LaVonne & Martin Victor

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LaVonne & Martin Victor

Postby palmspringsbum » Sat Apr 08, 2006 10:19 pm

The Press Enterprise wrote:Judge orders hearing on pot as medicine

TEMECULA: Before the court are a couple who grew marijuana to treat their various illnesses.


12:24 AM PDT on Saturday, September 13, 2003


By JOE VARGO / The Press-Enterprise



<img src=bin/victors-1.jpg align=right>TEMECULA - A judge on Friday ordered a hearing on the medical pros and cons of marijuana before deciding whether to dismiss charges against a Temecula couple who contend they grew pot to treat assorted illnesses.

The prosecutor and defense attorney called the upcoming hearing in the case against Martin and La Vonne Victor highly unusual, saying judges don't usually require such exhaustive testimony before ruling whether to drop charges.

Deputy District Attorney Quinn Baranski said the hearing before Riverside County Superior Court Judge Rodney Walker will be a "trial before the trial."

The Victors are charged with possessing and cultivating 21 pounds of marijuana in their Temecula home and face up to 32 months in state prison if they are convicted. Their attorneys have asked to have the allegations thrown out.

La Vonne Victor, 47, suffers from multiple sclerosis, damaged vertebrae, emphysema and panic attacks. Martin Victor, 50, suffers cluster headaches as a result of damaged optic nerves.

Both say marijuana provides relief from their chronic and intense pain without the side effects of other medications.

Walker said he wants testimony to include what types of serious medical conditions marijuana can treat, other medications that could help patients like the Victors and how doctors supervise patients for whom they prescribe marijuana. He also wants to know about the effects of smoking marijuana on the lungs and respiratory system.

"These are questions that need to be asked," Walker said.

Walker expressed doubts that Prop. 215, the voter referendum that allows for the "compassionate use" of marijuana, trumps federal statutes that outlaw the drug.

"I don't see how a state statute can supersede a federal statute," Walker said. "I think (that issue) needs to be addressed."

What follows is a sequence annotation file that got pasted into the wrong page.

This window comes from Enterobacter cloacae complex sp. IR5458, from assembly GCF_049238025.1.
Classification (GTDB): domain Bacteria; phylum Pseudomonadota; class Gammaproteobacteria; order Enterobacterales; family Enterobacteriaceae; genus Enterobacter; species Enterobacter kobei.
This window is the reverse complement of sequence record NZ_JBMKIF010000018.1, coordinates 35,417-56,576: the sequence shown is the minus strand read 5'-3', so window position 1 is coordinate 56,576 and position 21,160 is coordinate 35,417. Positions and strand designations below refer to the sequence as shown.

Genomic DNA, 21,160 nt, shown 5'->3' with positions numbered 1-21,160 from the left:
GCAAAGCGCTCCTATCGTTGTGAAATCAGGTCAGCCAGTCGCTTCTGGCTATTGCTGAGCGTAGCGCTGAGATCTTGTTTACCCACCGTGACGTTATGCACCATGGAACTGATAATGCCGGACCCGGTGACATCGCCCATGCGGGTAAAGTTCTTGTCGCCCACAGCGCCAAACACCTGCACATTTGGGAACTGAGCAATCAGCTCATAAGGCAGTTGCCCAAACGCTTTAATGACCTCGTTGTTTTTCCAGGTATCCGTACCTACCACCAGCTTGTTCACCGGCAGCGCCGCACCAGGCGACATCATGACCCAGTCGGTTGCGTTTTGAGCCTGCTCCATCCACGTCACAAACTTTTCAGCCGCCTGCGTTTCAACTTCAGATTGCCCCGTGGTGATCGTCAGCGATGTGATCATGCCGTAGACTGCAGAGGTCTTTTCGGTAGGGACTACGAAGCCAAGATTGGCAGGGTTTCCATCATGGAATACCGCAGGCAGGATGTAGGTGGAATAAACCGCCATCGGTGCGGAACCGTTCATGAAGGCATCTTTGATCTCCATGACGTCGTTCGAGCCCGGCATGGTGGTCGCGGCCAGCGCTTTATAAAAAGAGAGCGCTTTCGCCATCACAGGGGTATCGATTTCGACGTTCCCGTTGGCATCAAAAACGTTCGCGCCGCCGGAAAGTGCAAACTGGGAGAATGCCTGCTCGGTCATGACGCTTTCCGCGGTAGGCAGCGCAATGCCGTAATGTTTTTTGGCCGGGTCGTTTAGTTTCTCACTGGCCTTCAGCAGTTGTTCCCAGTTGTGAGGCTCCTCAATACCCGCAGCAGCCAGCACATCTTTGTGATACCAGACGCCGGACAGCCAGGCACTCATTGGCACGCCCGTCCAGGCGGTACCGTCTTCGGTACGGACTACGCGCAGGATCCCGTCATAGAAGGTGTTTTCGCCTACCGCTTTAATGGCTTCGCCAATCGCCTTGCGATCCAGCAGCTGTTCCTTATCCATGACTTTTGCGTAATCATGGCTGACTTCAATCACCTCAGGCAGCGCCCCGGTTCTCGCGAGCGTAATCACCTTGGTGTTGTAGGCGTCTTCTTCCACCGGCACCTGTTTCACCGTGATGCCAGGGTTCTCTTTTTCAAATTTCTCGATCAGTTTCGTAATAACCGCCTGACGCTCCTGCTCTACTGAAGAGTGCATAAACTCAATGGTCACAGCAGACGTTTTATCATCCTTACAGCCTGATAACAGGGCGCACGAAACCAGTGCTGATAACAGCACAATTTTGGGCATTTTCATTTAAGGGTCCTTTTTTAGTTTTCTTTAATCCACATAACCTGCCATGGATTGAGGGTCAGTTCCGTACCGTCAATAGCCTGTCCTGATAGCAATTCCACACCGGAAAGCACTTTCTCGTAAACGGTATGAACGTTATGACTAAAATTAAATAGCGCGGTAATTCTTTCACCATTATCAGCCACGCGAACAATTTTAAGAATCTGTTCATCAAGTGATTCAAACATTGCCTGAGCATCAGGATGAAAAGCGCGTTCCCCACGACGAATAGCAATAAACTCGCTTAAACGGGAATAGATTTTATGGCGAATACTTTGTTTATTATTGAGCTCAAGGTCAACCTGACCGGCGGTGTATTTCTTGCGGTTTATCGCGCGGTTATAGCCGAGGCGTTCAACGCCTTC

Walker set the hearing for Dec. 1 and said it could take a week to complete.

Baranski said that in 10 years of practice, he has never participated in such a hearing before a motion to dismiss charges. He said prosecutors will present evidence to support their contention that the Victors broke the law by growing marijuana.

Defense attorney Zenia Gilg said she's confident that her experts can satisfy all the judge's concerns. She said she will argue that the Constitution allows states to determine whether residents can use marijuana for medical purposes.

"I do not see a jury convicting these people, because they are innocent," Gilg said.

After Friday's hearing the Victors said the case against them, now almost 2 years old, is stressful and draining.

"They're going to break us," Martin Victor said. "That's what this is all about. This has gone on a long time, too long."

La Vonne Victor said she and her husband followed Prop. 215, approved by voters in 1996, when they grew eight plants at their home near the Pechanga Resort and Casino. The Victors contend the plants yielded about eight pounds of marijuana, not the 21 law officers allege.

"They're treating me like a criminal and I'm not," she said. "Call me naive but when a law is passed you would think the authorities would abide by it."

Meanwhile, waiting for a trial, the Victors continue to medicate themselves with marijuana that they buy, since what they grew was confiscated.

Reach Joe Vargo at (909) 375-3730 or jvargo@pe.com

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Pot case called 'shift'

Postby palmspringsbum » Sat Apr 08, 2006 10:23 pm

The Press Enterprise wrote:Pot case called 'shift'

INLAND: Felony charges are dropped against a couple who grew "medicinal marijuana."


01:58 PM PST on Tuesday, December 2, 2003



By JOE VARGO / The Press-Enterprise

A judge dismissed felony charges against a Temecula couple Monday in a case their attorney said marks a dramatic shift in how Riverside County prosecutes people who grow marijuana for medical purposes.

The husband and wife had been charged with cultivating marijuana and possession for sale, which could have landed them in state prison for up to 32 months.